House calls for heat pump repair can start piling up through the years. Your heat pump is the most used electronic device you have in your home. You use it for air conditioning when the weather is warm and for heating when it’s cold outside. Taking this into consideration, it might be useful to invest some of your time into learning how to do basic troubleshooting on your heat pump.
Step 1 – Observe for Signs of Malfunction
You need your powers of observation to diagnose the problem plaguing your heat pump. Is your heat pump too hot or too cold? Does your heat pump refuse to start?
Step 2 – Diagnose the Problem
When your pump fails to run, first check the fuses and the breakers. It might be an electrical error rather than a machine one. Newer models usually have a reset button on their heat pumps. If your pump has one, you can try pressing the reset in a bid to have everything working back to normal. Short cycles may be brought about by the outdoor coil accumulating too much debris. Try removing any debris left on your outdoor coil and see if that works.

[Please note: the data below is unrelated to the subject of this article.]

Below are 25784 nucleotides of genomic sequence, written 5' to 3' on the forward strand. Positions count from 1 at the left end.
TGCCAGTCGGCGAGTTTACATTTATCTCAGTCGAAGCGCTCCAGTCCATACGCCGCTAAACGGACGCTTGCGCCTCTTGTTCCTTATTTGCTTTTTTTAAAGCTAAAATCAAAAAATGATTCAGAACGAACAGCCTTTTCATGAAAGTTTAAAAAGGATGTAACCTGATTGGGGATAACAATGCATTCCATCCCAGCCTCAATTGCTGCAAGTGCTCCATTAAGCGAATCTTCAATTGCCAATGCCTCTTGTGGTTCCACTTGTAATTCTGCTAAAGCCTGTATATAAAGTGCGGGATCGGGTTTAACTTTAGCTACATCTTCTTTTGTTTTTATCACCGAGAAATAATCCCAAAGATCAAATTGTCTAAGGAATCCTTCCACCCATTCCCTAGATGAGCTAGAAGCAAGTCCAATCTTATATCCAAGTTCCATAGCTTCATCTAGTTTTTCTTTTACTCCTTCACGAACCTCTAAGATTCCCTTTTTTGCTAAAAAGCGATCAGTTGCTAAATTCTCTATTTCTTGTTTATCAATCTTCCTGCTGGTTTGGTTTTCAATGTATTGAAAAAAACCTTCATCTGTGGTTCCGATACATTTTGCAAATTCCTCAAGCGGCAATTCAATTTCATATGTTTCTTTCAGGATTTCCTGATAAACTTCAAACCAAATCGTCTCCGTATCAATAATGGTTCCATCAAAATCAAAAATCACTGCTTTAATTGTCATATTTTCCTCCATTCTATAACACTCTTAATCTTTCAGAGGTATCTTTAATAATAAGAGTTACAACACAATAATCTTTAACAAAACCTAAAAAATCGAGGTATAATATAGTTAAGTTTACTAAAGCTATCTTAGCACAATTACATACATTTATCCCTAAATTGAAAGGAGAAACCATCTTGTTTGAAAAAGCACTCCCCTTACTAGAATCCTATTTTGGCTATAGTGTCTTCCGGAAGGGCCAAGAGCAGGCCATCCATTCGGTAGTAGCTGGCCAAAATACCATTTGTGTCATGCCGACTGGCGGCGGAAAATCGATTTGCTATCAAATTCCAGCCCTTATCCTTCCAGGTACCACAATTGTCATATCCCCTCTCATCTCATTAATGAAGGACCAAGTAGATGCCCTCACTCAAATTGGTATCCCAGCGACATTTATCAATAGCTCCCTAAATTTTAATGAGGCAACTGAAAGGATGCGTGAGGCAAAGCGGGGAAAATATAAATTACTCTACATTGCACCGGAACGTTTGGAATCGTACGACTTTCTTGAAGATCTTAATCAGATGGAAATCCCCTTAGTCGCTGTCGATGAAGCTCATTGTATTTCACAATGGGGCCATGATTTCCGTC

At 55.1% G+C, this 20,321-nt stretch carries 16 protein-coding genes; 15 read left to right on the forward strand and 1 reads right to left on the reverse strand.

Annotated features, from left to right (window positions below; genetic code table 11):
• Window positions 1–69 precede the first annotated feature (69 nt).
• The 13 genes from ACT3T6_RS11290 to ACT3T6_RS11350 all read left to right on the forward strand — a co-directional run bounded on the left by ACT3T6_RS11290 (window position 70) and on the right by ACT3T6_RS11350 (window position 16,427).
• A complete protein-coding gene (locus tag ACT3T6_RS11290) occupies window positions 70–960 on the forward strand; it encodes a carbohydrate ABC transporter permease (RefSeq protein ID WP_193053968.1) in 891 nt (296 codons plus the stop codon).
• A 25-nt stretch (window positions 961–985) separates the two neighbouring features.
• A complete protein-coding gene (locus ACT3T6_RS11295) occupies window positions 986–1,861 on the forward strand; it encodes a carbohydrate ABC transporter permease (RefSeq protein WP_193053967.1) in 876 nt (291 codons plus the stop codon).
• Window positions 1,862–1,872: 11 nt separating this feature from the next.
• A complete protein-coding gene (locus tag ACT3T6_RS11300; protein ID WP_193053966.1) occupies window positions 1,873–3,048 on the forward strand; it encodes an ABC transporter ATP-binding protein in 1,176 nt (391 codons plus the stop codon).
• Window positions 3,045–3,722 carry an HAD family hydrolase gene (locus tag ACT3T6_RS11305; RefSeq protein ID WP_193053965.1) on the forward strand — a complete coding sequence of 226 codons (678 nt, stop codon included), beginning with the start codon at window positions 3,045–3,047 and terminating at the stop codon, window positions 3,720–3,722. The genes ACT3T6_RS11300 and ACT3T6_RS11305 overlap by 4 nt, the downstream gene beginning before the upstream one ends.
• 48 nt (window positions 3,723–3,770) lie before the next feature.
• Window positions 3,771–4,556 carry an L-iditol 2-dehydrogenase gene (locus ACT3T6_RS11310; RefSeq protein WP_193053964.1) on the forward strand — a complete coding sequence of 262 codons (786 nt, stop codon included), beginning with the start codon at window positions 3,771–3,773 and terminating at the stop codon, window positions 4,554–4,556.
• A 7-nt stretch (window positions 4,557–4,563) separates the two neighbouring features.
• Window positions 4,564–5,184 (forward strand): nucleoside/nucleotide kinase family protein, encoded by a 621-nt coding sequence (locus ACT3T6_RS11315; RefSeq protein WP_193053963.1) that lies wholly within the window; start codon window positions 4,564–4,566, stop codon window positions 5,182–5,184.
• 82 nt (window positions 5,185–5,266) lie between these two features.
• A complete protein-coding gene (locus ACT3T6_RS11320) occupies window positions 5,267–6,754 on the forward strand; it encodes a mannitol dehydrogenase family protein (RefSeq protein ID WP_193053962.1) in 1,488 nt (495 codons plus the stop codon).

Check to see if you have the same temperature all throughout the entire house. If other rooms are colder or warmer than the others, you may have to balance your forced-air distribution system.
Another thing to be wary about is the defrosting mechanism on your heat pump. Defrost cycles should not last for more than 15 minutes nor should more than one defrost cycle happen in 1 hour.
Restarting your heat pump is required if the device refuses to run for more than an hour and the temperature is below 50 degrees F.
Step 3 - Clean or Replace the Filter
You can remove the filter either by sliding or unwrapping through the blower access door located on the outdoor unit. Once you have the filter out, clean the entire area either by vacuum or by wiping the surface with a damp cloth. If you feel that there’s too much grime on the filter that you can’t remove much of it anymore, you can opt to just replace it with a new filter.
Step 4 – Oil and Adjust the Unit
Look for lubrication ports or holes that have the word oil near them. There are usually lubrication ports near motors and pulleys. Once you’ve found them, use light lubricating oil on the holes. Some heat pumps have a belt drive although other units may not have any. If your heat pump has one, loosen it but not to the point that it just slips down. Replace the belt if it looks too worn out. Check the mounting bolts on your unit and tighten those that do not fit snuggly anymore.
Step 5 - Restart the Unit
Look for the system selector switch on your heat pump and set it to emergency heat. Keep the setting for up to 6 hours and then set the unit back to normal heat setting.